February 9, 1999
Dr. Estelle Levetin, The University of Tulsa
Dr. C. E. Main and T. Keever, North Carolina State University
The first year of the Mountain Cedar Pollen Forecasting Project has been completed. Our goal has been to provide pollen transport forecasts in order to alert patients sensitive to mountain cedar pollen when the pollen was moving into their area. Developed jointly by scientists at The University of Tulsa and North Carolina State University, the forecasts were based upon the presence of pollen at the source and meteorological conditions favorable for pollen release and transport. Meteorological information was obtained locally from the Oklahoma Mesonet and via the Internet from the National Weather Service and the National Centers for Environmental Prediction. Trajectories were provided by Air Resources Laboratory of the National Oceanic and Atmospheric Administration. Forecasts were produced daily during December 1998 and January 1999. We hope the forecasts of the airborne movement of this potent allergen were beneficial to allergy sufferers and concerned health care providers!
Pollen from mountain cedar or ashe juniper (Juniperus ashei) is one of the most potent allergens in North America. Populations of mountain cedar trees occur in the Arbuckle Mountains of south-central Oklahoma and in the Edwards Plateau region of central Texas. Plants produce abundant pollen that is easily dispersed by wind. Day-to-day variability of pollen release is governed by several meteorological factors, the most important of which are temperature, relative humidity, surface moisture, and wind speed. In addition to being very allergenic, mountain cedar pollen is also unique due to the time of pollen release. Pollination occurs during December and January, with the peak often occurring the last week of December. It is responsible for mid-winter hay fever problems in the south-central region of the United States.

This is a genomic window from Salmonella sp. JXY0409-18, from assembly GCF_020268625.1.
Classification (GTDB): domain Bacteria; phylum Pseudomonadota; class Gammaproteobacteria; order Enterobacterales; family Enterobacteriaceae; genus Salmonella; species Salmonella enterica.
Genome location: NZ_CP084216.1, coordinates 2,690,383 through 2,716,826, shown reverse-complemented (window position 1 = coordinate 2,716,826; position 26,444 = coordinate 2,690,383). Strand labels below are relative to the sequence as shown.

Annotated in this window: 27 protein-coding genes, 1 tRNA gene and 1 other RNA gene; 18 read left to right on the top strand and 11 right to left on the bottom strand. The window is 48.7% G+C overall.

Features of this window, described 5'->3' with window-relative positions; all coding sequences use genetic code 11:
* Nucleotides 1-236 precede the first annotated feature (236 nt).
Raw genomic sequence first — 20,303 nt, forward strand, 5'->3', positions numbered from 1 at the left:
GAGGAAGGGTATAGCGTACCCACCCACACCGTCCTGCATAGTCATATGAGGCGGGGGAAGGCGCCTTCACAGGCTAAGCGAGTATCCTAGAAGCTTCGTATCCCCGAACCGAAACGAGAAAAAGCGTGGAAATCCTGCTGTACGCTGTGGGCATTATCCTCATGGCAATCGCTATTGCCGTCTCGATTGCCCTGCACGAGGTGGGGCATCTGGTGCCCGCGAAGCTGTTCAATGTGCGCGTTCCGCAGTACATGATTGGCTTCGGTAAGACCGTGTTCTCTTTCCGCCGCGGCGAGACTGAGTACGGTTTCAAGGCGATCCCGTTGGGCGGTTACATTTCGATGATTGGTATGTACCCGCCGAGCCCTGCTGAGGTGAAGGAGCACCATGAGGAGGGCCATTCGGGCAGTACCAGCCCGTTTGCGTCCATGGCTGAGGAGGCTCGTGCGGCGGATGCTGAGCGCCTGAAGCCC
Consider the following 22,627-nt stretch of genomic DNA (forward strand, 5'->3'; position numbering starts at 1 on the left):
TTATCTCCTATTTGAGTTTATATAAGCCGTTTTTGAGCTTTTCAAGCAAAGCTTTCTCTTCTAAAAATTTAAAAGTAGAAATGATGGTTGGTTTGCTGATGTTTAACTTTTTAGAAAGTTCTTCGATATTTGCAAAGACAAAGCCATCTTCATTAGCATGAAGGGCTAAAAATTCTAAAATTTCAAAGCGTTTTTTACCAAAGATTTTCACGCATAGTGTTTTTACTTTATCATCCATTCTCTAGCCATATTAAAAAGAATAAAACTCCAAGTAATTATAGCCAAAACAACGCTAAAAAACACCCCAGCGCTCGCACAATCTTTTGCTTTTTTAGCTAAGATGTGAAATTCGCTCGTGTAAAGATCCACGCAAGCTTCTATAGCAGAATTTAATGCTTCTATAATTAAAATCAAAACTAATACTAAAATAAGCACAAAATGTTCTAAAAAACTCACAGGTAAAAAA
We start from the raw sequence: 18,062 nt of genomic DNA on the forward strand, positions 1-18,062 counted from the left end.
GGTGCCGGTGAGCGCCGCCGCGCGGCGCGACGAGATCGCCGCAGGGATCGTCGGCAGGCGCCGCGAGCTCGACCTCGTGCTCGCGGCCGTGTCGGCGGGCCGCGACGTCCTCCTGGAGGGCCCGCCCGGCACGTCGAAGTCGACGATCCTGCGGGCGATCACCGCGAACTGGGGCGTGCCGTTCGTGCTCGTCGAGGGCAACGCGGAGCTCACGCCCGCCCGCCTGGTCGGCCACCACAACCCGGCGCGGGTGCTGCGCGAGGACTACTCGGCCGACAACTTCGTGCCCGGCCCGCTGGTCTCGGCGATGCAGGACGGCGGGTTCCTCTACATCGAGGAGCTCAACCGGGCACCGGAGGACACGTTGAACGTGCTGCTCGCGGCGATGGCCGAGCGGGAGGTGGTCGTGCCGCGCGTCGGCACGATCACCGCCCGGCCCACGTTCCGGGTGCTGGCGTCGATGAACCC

Creation of the forecasts was a multi-step process. Each day, forecast air-parcel trajectories were generated from several representative sites where mountain cedars are known to occur. Austin, Junction, and San Angelo were chosen from the Edwards Plateau in Texas. Sulfur, Oklahoma was selected from the Arbuckle Mountains. Conditions for potential pollen release and transport along the forecast paths were evaluated using past, current, and forecast weather data gathered over the Internet. Also involved in the decision-making process were such factors as the amount of pollen available to be released, the size of the source region, the duration of favorable release conditions that day, and how closely the forecast trajectories approached densely-populated areas. These elements were then synthesized to produce a judgement of the overall threat for that day's situation, either Low, Moderate, or Serious.
During December two favorable periods for pollen release occurred. During the first period from December 13 to December 17, conditions were most favorable on the 17th. This episode also held the greatest possibility for long-range transport of pollen. Airborne pollen spread northeast from both sources, affecting large areas of western north Texas and Oklahoma. The second episode was December 27 through December 31, during which favorable weather was largely limited to the Edwards Plateau region with peak conditions on the 29th and 30th. Wind directions were variable due to the passing of dry fronts; little long-range pollen transport was likely. Airborne pollen influenced various areas of Texas from day to day. Release from the Arbuckle Mountains in Oklahoma was possible between the 27th and the 29th. However, with favorable release conditions confined to a few hours each afternoon and the pollen source area being small, this location represented a Low threat.